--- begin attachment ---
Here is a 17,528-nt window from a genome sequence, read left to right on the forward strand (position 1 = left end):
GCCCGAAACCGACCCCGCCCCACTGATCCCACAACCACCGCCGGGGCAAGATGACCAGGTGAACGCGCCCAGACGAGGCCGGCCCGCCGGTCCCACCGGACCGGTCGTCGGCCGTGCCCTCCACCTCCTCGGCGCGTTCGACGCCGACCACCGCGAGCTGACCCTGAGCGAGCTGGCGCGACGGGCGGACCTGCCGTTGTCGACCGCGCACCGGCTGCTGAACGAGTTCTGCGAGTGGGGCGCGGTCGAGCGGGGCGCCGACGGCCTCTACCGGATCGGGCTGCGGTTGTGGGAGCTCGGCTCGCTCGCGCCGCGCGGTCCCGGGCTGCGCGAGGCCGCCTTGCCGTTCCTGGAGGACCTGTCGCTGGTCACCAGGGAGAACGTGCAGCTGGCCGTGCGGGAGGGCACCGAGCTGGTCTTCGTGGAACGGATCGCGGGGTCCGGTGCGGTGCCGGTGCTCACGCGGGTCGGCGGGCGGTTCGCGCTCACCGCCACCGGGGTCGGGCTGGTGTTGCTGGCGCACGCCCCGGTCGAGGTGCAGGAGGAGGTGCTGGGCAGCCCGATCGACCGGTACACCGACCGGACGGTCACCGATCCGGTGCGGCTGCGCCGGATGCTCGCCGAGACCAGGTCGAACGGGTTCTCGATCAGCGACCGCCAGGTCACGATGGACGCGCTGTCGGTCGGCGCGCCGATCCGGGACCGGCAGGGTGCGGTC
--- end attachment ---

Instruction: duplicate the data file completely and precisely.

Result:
Here is a 17,528-nt window from a genome sequence, read left to right on the forward strand (position 1 = left end):
GCCCGAAACCGACCCCGCCCCACTGATCCCACAACCACCGCCGGGGCAAGATGACCAGGTGAACGCGCCCAGACGAGGCCGGCCCGCCGGTCCCACCGGACCGGTCGTCGGCCGTGCCCTCCACCTCCTCGGCGCGTTCGACGCCGACCACCGCGAGCTGACCCTGAGCGAGCTGGCGCGACGGGCGGACCTGCCGTTGTCGACCGCGCACCGGCTGCTGAACGAGTTCTGCGAGTGGGGCGCGGTCGAGCGGGGCGCCGACGGCCTCTACCGGATCGGGCTGCGGTTGTGGGAGCTCGGCTCGCTCGCGCCGCGCGGTCCCGGGCTGCGCGAGGCCGCCTTGCCGTTCCTGGAGGACCTGTCGCTGGTCACCAGGGAGAACGTGCAGCTGGCCGTGCGGGAGGGCACCGAGCTGGTCTTCGTGGAACGGATCGCGGGGTCCGGTGCGGTGCCGGTGCTCACGCGGGTCGGCGGGCGGTTCGCGCTCACCGCCACCGGGGTCGGGCTGGTGTTGCTGGCGCACGCCCCGGTCGAGGTGCAGGAGGAGGTGCTGGGCAGCCCGATCGACCGGTACACCGACCGGACGGTCACCGATCCGGTGCGGCTGCGCCGGATGCTCGCCGAGACCAGGTCGAACGGGTTCTCGATCAGCGACCGCCAGGTCACGATGGACGCGCTGTCGGTCGGCGCGCCGATCCGGGACCGGCAGGGTGCGGTC